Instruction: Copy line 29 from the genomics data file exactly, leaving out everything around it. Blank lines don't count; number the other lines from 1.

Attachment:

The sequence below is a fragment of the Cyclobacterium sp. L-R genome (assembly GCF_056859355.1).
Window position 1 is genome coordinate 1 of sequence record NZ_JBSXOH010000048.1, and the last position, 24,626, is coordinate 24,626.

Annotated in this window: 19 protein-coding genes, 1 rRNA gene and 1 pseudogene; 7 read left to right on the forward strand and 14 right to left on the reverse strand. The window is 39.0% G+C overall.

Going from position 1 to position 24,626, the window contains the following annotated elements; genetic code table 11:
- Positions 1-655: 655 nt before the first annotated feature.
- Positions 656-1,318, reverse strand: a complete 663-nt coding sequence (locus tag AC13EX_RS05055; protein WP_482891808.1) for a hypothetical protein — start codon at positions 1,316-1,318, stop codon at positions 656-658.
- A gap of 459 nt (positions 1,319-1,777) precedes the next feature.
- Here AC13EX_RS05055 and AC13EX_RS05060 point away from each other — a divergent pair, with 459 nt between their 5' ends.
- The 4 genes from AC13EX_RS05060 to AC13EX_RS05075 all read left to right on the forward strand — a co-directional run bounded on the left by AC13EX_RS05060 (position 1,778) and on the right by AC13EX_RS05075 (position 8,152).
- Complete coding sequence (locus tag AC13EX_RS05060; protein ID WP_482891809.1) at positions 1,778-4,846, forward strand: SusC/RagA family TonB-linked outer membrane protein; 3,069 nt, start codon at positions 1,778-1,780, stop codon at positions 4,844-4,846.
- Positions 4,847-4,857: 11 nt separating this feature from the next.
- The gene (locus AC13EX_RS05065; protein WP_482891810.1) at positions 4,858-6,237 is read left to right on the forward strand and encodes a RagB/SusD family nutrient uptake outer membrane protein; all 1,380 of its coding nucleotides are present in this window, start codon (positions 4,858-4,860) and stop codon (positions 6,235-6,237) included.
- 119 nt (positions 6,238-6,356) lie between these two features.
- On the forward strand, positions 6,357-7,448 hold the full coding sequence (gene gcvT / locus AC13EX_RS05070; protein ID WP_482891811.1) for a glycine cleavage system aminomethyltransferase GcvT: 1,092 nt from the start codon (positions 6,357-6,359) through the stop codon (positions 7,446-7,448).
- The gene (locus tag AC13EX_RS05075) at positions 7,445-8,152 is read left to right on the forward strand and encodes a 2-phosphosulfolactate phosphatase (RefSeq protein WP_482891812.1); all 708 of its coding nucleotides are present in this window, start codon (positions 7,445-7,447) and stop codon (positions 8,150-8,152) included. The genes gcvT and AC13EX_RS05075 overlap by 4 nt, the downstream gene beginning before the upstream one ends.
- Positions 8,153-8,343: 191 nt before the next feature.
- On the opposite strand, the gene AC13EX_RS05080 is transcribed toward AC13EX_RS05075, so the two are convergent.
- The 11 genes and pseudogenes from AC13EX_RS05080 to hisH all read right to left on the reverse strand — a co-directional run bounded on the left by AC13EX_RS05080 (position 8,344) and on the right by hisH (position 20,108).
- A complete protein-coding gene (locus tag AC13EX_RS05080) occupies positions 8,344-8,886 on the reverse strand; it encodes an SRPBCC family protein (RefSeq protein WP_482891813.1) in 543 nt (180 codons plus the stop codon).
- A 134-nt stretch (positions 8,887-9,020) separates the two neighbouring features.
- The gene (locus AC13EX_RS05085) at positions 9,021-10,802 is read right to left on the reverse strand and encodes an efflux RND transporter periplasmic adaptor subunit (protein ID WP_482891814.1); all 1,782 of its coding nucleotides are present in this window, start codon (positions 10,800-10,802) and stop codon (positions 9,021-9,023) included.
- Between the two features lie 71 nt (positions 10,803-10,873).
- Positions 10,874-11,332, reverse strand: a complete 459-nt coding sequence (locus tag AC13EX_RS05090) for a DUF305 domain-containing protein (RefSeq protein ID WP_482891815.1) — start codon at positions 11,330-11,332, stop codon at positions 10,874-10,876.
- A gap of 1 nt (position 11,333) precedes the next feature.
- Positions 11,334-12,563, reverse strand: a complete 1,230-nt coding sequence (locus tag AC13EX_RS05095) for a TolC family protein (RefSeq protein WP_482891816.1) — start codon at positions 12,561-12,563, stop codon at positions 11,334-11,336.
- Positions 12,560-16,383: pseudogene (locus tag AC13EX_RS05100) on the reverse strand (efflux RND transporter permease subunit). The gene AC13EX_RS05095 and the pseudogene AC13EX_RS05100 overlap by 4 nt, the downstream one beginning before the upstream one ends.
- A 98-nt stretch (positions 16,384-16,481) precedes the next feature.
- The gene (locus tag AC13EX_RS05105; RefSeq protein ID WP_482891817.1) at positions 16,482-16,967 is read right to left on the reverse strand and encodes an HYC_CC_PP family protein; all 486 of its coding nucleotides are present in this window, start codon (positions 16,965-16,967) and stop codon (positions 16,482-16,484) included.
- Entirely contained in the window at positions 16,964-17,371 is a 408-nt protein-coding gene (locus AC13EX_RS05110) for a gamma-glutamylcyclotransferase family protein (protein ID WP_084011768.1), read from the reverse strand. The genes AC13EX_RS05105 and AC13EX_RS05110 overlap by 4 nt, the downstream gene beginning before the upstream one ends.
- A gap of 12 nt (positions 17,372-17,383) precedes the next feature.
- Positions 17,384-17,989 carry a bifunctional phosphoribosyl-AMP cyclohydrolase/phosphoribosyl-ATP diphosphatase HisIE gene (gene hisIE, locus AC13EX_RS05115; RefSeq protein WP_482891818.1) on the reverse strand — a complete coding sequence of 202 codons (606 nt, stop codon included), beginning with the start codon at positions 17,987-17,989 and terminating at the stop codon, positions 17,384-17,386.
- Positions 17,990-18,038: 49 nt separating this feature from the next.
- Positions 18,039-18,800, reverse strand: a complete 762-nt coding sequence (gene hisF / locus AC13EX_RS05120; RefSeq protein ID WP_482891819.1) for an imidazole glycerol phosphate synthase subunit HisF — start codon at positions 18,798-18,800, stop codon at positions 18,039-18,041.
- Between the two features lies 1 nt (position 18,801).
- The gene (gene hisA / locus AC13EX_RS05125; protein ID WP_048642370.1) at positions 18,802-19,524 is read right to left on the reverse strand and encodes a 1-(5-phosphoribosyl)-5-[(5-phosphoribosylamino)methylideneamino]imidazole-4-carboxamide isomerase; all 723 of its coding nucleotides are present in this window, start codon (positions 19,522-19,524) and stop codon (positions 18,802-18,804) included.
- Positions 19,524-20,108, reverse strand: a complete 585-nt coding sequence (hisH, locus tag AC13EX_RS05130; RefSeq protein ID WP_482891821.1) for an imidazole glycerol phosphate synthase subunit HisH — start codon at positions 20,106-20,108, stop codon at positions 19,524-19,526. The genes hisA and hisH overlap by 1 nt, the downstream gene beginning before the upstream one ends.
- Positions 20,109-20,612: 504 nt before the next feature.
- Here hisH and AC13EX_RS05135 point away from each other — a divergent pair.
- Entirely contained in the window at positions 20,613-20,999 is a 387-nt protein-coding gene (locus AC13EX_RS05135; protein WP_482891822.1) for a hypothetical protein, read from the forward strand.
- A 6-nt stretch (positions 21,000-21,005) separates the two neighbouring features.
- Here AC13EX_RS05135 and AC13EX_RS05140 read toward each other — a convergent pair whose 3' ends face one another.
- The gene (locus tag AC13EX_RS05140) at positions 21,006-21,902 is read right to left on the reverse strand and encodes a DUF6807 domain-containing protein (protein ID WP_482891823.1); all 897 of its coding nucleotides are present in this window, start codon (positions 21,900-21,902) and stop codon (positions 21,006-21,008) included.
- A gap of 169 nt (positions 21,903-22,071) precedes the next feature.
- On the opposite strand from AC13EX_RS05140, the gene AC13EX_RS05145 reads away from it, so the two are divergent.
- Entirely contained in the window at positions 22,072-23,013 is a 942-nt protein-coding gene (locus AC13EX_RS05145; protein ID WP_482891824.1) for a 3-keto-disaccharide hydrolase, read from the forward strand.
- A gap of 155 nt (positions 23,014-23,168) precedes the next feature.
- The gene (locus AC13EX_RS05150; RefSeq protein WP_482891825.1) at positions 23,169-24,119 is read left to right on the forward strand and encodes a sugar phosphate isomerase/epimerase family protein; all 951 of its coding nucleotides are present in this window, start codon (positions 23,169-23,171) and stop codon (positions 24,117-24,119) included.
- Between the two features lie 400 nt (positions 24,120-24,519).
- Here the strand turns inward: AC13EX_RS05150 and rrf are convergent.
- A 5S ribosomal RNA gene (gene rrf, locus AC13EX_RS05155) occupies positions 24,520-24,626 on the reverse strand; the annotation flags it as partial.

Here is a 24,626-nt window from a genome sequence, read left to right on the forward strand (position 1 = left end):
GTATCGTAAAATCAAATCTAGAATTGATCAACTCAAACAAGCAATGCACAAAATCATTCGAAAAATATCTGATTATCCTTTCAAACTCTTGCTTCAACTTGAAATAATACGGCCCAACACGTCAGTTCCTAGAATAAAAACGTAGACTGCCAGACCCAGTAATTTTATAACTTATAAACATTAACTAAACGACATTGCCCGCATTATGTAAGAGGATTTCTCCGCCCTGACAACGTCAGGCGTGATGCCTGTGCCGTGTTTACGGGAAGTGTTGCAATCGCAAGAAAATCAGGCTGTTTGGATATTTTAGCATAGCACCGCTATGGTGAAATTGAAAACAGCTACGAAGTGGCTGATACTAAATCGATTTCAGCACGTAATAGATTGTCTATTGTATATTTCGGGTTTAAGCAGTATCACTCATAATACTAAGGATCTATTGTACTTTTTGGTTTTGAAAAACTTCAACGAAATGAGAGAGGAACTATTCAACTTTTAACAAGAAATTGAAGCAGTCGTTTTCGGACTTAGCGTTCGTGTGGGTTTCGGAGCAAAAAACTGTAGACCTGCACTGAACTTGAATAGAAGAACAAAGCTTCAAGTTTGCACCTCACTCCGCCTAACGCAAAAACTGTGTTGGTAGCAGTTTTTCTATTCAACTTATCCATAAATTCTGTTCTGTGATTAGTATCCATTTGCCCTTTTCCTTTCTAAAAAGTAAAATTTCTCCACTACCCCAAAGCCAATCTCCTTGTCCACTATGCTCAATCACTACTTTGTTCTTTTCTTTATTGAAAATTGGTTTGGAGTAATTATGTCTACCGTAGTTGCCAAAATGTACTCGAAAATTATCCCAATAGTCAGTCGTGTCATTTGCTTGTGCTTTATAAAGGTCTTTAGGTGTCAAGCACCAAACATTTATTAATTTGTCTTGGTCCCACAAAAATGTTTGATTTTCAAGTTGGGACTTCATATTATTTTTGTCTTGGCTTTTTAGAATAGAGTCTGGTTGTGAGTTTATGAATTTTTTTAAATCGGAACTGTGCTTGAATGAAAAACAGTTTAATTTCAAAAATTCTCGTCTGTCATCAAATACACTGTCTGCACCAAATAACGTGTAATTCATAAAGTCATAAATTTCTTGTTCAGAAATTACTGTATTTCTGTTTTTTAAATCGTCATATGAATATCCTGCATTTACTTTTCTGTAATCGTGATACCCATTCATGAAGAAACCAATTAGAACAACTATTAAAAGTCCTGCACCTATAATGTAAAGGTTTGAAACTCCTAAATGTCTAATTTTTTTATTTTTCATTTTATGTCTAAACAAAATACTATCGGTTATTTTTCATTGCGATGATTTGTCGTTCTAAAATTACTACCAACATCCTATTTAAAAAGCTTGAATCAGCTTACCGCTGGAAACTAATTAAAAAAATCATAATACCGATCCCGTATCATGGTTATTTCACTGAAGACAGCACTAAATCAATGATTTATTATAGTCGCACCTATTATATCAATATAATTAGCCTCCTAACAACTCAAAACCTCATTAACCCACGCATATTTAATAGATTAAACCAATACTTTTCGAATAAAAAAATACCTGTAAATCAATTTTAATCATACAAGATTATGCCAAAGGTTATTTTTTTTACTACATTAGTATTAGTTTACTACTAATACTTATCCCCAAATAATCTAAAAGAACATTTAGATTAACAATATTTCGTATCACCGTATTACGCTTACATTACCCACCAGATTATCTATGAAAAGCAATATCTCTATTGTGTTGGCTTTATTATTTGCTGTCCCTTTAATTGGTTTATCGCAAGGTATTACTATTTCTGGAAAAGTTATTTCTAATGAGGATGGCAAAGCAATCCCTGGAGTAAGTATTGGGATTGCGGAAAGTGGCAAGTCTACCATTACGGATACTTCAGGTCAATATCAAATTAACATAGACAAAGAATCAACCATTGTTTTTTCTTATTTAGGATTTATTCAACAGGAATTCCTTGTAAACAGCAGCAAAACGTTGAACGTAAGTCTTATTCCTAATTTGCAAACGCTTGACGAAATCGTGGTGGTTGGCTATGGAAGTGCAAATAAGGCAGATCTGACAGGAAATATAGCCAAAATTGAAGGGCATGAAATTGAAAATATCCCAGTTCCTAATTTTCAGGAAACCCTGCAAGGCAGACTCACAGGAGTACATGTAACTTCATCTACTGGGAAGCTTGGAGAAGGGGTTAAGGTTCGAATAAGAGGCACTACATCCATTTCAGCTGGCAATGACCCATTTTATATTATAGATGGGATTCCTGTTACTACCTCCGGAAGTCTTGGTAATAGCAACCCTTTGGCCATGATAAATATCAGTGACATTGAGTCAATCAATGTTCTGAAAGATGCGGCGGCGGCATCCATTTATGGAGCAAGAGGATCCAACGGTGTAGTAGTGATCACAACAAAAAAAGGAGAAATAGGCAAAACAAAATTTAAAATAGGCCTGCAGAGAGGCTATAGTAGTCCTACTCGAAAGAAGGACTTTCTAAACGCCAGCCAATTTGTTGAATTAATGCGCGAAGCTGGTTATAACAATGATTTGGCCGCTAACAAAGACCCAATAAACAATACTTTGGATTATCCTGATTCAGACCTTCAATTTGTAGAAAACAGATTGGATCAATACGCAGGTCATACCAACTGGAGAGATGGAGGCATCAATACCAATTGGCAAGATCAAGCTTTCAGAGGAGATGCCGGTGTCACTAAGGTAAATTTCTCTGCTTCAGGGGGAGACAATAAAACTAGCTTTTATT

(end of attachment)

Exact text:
- Entirely contained in the window at positions 16,964-17,371 is a 408-nt protein-coding gene (locus AC13EX_RS05110) for a gamma-glutamylcyclotransferase family protein (protein ID WP_084011768.1), read from the reverse strand. The genes AC13EX_RS05105 and AC13EX_RS05110 overlap by 4 nt, the downstream gene beginning before the upstream one ends.